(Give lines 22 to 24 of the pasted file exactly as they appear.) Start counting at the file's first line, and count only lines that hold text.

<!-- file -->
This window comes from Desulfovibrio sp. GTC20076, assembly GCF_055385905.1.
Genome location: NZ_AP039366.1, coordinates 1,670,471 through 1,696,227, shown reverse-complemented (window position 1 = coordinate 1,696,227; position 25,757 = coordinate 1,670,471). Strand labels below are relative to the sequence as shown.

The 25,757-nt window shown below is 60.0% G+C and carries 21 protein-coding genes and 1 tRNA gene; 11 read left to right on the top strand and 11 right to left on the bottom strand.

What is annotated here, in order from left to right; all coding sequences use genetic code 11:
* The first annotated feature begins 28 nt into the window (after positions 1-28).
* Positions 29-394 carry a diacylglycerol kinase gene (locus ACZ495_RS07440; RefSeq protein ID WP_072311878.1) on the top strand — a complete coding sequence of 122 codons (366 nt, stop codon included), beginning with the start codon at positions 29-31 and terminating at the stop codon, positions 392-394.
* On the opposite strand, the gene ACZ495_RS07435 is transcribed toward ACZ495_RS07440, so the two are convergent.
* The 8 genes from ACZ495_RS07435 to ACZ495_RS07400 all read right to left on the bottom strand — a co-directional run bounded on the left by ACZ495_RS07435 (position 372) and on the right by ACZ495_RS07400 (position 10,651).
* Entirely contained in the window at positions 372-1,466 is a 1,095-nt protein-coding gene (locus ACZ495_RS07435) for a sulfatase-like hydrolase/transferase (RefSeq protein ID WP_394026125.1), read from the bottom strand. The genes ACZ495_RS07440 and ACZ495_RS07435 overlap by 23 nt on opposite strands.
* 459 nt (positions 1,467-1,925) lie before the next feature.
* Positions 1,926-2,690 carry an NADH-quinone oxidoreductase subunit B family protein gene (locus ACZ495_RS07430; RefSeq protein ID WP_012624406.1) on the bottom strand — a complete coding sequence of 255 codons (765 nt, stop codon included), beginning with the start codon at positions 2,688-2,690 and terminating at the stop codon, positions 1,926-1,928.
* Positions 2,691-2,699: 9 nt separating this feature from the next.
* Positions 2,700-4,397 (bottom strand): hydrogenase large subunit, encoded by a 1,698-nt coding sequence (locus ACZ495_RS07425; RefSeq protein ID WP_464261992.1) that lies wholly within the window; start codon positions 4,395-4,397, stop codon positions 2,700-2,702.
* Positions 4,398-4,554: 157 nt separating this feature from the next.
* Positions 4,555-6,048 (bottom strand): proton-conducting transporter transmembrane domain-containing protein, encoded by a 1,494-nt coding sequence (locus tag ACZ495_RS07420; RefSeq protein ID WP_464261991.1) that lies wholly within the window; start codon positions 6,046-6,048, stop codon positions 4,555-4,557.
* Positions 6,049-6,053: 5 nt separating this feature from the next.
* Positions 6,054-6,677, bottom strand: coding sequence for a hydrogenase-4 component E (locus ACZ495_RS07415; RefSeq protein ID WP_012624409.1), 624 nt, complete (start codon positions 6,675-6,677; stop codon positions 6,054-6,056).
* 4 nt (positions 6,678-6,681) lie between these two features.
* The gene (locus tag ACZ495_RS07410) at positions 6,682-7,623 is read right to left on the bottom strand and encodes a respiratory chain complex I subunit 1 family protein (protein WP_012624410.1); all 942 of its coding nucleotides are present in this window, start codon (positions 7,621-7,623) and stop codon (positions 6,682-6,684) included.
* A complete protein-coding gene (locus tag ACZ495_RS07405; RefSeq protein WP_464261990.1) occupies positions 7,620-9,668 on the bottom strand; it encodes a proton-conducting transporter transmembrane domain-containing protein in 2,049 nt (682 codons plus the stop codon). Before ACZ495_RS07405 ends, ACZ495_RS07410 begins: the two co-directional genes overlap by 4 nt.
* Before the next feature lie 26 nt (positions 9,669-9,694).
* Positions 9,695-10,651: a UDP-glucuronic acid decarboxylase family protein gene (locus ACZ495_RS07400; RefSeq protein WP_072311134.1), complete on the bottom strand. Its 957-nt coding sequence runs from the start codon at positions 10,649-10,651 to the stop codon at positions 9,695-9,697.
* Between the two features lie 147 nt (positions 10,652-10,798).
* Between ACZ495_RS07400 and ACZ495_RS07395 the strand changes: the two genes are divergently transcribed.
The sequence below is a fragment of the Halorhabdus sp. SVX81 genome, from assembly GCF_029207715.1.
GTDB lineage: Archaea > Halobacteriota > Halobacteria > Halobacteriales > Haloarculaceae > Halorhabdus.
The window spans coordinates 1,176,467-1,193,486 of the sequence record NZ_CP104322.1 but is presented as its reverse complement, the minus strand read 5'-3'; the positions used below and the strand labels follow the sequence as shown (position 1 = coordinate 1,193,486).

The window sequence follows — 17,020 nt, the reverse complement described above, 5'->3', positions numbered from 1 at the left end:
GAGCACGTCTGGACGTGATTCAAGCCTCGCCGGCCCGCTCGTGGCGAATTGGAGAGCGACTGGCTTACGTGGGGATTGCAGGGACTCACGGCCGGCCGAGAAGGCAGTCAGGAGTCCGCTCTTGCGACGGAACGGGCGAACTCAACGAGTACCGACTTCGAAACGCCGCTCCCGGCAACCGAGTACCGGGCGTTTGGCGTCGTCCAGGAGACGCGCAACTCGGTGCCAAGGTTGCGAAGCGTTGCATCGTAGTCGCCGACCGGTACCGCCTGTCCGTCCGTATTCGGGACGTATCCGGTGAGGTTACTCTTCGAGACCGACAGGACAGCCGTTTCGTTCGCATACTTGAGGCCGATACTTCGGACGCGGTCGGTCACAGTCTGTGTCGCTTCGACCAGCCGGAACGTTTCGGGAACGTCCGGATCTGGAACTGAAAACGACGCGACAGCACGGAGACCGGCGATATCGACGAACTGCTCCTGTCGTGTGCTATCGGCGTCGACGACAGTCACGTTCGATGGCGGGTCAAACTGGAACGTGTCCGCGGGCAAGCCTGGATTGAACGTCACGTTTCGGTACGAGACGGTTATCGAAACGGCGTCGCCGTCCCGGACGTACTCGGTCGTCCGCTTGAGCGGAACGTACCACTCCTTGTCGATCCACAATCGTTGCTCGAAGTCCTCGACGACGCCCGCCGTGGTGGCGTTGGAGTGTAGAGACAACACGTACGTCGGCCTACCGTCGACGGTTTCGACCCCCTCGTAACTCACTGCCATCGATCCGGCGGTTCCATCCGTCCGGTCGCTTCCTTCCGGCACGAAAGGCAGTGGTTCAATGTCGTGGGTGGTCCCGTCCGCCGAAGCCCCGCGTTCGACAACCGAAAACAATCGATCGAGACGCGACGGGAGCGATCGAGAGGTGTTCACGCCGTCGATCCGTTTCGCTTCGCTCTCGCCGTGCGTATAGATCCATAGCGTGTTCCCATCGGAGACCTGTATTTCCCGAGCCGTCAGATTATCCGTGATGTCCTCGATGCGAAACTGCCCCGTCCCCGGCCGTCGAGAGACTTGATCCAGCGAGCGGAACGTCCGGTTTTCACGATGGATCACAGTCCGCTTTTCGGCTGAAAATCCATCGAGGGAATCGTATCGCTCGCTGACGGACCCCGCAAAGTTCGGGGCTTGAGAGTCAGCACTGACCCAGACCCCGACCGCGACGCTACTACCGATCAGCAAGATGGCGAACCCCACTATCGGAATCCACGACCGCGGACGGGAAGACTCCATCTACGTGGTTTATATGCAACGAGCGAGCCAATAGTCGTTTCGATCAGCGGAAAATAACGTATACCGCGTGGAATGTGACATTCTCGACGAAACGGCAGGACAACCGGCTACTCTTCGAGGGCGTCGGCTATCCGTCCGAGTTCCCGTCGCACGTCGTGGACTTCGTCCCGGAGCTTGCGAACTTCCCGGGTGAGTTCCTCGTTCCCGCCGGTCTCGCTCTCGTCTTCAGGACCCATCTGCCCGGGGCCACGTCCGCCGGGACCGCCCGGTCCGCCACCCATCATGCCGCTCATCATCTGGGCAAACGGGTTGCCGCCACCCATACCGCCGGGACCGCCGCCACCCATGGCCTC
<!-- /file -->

* Positions 9,695-10,651: a UDP-glucuronic acid decarboxylase family protein gene (locus ACZ495_RS07400; RefSeq protein WP_072311134.1), complete on the bottom strand. Its 957-nt coding sequence runs from the start codon at positions 10,649-10,651 to the stop codon at positions 9,695-9,697.
* Between the two features lie 147 nt (positions 10,652-10,798).
* Between ACZ495_RS07400 and ACZ495_RS07395 the strand changes: the two genes are divergently transcribed.